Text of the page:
How we change what others think, feel, believe and do
The ChangingMinds Blog!
So my daughter quit her job today, after six months in which she has gone from hope to heartache.
I remember the trauma of my first job. After the intellectual challenges of university I joined an electronics company as a graduate trainee. The programme consisted of being passed around the company from department to department. It seems like a good idea to gain a sound breadth of experience, yet the practice was totally demoralizing. Many of the departments were completely unready for me and I was given menial jobs to do, sometimes for months on end. Should I have been grateful for the work and the experience? Probably, but I was young and idealistic. When my fianc? decided to go back to university I jumped at the chance to leave.
When I quit the job and unquestioningly expected my parents to support me for another year at college they sighed too, but stumped up. In the end I taught for just a couple of years (my parents were right -- it's hard) before drifting into software, which I really enjoyed. There was more money here, so although my parents sighed again, they didn't really mind. And after 30+ years, my career is still tossing and turning. Perhaps I'm lucky, but it's mostly been interesting and reasonably well paid.
The problem with my daughter is that she has too much integrity -- at least for the job she was doing. Headhunting includes much lying as you deceive your way past protective PAs an into conversation with the target executive, then pump up the job and the candidates into a glorified and well-paid marriage. And she hated it. She has more integrity than perhaps is good for her in this profession, though as a person she has many attributes that are both rare and admirable.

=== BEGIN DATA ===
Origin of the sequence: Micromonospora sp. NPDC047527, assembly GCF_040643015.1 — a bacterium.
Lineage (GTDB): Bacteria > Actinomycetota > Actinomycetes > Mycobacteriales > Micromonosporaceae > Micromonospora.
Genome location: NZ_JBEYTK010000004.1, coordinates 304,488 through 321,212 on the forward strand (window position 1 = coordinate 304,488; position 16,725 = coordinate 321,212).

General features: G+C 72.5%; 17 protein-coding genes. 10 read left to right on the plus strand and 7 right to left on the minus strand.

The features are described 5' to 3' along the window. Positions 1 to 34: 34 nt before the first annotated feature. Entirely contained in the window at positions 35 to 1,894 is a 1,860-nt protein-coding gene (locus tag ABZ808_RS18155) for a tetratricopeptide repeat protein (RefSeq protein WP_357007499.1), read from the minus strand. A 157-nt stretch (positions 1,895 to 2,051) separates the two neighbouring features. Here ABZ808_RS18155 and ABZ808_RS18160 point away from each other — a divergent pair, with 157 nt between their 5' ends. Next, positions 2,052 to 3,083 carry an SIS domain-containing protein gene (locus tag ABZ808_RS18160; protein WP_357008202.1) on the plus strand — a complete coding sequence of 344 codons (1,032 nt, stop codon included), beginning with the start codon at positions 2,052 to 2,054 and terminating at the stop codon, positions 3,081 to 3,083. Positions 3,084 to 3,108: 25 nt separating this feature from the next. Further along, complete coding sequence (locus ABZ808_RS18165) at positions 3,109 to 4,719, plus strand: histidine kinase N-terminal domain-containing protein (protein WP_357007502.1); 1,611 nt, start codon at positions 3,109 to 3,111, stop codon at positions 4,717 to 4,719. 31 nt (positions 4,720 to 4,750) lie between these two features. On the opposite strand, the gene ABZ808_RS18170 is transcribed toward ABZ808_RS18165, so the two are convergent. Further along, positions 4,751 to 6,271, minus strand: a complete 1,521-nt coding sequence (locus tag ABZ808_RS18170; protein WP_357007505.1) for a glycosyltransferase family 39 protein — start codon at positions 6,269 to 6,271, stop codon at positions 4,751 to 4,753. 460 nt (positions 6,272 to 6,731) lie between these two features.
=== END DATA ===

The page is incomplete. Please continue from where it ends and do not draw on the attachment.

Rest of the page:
Perhaps there is some hope, as she has discovered in her headhunting work. There seems to be two types of executive she has interviewed. To stereotype, there is the selfish, big-ego bully and the selfless, honourable leader. The true leader succeeds through gathering followers who appreciate true integrity and repay this with true loyalty. The bully plays a controlling parent role or worse, cowing people and berating them into meekness. It's easier and quicker to be a bully but it's greater and more durable to be a true leader.
I think that, given the right chance and the right support, she could be the true leader. She probably doesn't feel much like a leader at the moment, but I believe she could soar.
She asked me if I was disappointed in her and I nearly wept at the pathos. I told her that I was disappointed for her, but not in her, which is true. When she has tried so hard to make things work, how can I do otherwise? If she had been lazy or callous I might well have felt otherwise, but the truth could not be further away.
You can't live your lives for your children, and they all, in their different ways, will give you heartache. But in the end their lives are their own and they will do what they do. And after all the support and encouragement, all you can do is keep your fingers crossed for them.